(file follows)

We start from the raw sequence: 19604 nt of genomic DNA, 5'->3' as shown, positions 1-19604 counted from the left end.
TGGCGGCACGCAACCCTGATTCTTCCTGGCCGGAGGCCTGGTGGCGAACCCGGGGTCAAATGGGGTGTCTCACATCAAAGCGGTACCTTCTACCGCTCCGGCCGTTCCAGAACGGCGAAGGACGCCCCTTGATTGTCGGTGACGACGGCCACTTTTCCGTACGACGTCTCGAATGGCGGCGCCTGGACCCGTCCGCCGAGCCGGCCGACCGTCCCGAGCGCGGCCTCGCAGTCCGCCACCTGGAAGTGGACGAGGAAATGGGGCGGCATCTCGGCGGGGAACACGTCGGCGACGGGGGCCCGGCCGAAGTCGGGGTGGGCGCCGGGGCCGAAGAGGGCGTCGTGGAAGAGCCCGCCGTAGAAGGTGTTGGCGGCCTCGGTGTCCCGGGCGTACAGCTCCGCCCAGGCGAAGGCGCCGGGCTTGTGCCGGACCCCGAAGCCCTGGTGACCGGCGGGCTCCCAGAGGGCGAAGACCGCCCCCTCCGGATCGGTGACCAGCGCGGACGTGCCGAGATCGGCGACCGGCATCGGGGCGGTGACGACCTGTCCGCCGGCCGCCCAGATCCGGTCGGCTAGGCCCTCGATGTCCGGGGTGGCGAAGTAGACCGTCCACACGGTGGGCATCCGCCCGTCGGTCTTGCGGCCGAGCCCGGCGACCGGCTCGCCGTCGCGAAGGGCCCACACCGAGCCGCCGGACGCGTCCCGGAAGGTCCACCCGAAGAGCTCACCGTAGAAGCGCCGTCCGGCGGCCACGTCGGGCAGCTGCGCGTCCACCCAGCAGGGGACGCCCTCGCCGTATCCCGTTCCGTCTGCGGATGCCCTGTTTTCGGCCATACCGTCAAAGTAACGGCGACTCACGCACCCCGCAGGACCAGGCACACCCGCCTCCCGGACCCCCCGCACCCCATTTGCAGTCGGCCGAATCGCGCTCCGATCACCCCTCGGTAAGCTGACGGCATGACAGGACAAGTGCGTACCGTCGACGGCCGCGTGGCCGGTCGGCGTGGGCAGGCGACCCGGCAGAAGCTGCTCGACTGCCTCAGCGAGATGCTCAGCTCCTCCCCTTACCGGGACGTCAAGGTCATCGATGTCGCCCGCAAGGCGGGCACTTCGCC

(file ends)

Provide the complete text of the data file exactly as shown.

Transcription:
We start from the raw sequence: 19604 nt of genomic DNA, 5'->3' as shown, positions 1-19604 counted from the left end.
TGGCGGCACGCAACCCTGATTCTTCCTGGCCGGAGGCCTGGTGGCGAACCCGGGGTCAAATGGGGTGTCTCACATCAAAGCGGTACCTTCTACCGCTCCGGCCGTTCCAGAACGGCGAAGGACGCCCCTTGATTGTCGGTGACGACGGCCACTTTTCCGTACGACGTCTCGAATGGCGGCGCCTGGACCCGTCCGCCGAGCCGGCCGACCGTCCCGAGCGCGGCCTCGCAGTCCGCCACCTGGAAGTGGACGAGGAAATGGGGCGGCATCTCGGCGGGGAACACGTCGGCGACGGGGGCCCGGCCGAAGTCGGGGTGGGCGCCGGGGCCGAAGAGGGCGTCGTGGAAGAGCCCGCCGTAGAAGGTGTTGGCGGCCTCGGTGTCCCGGGCGTACAGCTCCGCCCAGGCGAAGGCGCCGGGCTTGTGCCGGACCCCGAAGCCCTGGTGACCGGCGGGCTCCCAGAGGGCGAAGACCGCCCCCTCCGGATCGGTGACCAGCGCGGACGTGCCGAGATCGGCGACCGGCATCGGGGCGGTGACGACCTGTCCGCCGGCCGCCCAGATCCGGTCGGCTAGGCCCTCGATGTCCGGGGTGGCGAAGTAGACCGTCCACACGGTGGGCATCCGCCCGTCGGTCTTGCGGCCGAGCCCGGCGACCGGCTCGCCGTCGCGAAGGGCCCACACCGAGCCGCCGGACGCGTCCCGGAAGGTCCACCCGAAGAGCTCACCGTAGAAGCGCCGTCCGGCGGCCACGTCGGGCAGCTGCGCGTCCACCCAGCAGGGGACGCCCTCGCCGTATCCCGTTCCGTCTGCGGATGCCCTGTTTTCGGCCATACCGTCAAAGTAACGGCGACTCACGCACCCCGCAGGACCAGGCACACCCGCCTCCCGGACCCCCCGCACCCCATTTGCAGTCGGCCGAATCGCGCTCCGATCACCCCTCGGTAAGCTGACGGCATGACAGGACAAGTGCGTACCGTCGACGGCCGCGTGGCCGGTCGGCGTGGGCAGGCGACCCGGCAGAAGCTGCTCGACTGCCTCAGCGAGATGCTCAGCTCCTCCCCTTACCGGGACGTCAAGGTCATCGATGTCGCCCGCAAGGCGGGCACTTCGCC